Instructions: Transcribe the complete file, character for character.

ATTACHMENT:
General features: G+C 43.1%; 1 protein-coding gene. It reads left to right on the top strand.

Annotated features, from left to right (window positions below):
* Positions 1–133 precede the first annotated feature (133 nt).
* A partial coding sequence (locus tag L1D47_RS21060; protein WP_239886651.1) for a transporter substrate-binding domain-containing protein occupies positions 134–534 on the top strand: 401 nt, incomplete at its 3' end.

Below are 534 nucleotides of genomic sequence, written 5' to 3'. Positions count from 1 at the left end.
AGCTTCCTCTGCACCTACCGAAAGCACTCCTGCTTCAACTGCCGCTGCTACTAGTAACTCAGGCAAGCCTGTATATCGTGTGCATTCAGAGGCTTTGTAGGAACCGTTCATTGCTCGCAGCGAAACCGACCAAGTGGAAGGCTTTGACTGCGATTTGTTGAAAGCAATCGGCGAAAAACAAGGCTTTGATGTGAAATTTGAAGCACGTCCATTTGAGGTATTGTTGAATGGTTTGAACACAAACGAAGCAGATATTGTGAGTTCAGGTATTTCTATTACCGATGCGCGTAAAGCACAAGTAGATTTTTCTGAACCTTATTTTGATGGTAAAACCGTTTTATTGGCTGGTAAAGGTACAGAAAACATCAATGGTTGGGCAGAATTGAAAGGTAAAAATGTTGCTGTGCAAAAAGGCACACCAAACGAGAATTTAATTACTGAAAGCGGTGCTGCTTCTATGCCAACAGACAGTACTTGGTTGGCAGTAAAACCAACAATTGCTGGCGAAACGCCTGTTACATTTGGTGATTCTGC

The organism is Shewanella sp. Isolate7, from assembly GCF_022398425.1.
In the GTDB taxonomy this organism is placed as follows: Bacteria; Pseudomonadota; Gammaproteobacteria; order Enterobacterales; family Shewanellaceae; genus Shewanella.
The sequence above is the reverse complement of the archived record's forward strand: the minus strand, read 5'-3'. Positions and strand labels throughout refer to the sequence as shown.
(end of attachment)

General features: G+C 43.1%; 1 protein-coding gene. It reads left to right on the top strand.

Annotated features, from left to right (window positions below):
* Positions 1–133 precede the first annotated feature (133 nt).
* A partial coding sequence (locus tag L1D47_RS21060; protein WP_239886651.1) for a transporter substrate-binding domain-containing protein occupies positions 134–534 on the top strand: 401 nt, incomplete at its 3' end.

Below are 534 nucleotides of genomic sequence, written 5' to 3'. Positions count from 1 at the left end.
AGCTTCCTCTGCACCTACCGAAAGCACTCCTGCTTCAACTGCCGCTGCTACTAGTAACTCAGGCAAGCCTGTATATCGTGTGCATTCAGAGGCTTTGTAGGAACCGTTCATTGCTCGCAGCGAAACCGACCAAGTGGAAGGCTTTGACTGCGATTTGTTGAAAGCAATCGGCGAAAAACAAGGCTTTGATGTGAAATTTGAAGCACGTCCATTTGAGGTATTGTTGAATGGTTTGAACACAAACGAAGCAGATATTGTGAGTTCAGGTATTTCTATTACCGATGCGCGTAAAGCACAAGTAGATTTTTCTGAACCTTATTTTGATGGTAAAACCGTTTTATTGGCTGGTAAAGGTACAGAAAACATCAATGGTTGGGCAGAATTGAAAGGTAAAAATGTTGCTGTGCAAAAAGGCACACCAAACGAGAATTTAATTACTGAAAGCGGTGCTGCTTCTATGCCAACAGACAGTACTTGGTTGGCAGTAAAACCAACAATTGCTGGCGAAACGCCTGTTACATTTGGTGATTCTGC

The organism is Shewanella sp. Isolate7, from assembly GCF_022398425.1.
In the GTDB taxonomy this organism is placed as follows: Bacteria; Pseudomonadota; Gammaproteobacteria; order Enterobacterales; family Shewanellaceae; genus Shewanella.
The sequence above is the reverse complement of the archived record's forward strand: the minus strand, read 5'-3'. Positions and strand labels throughout refer to the sequence as shown.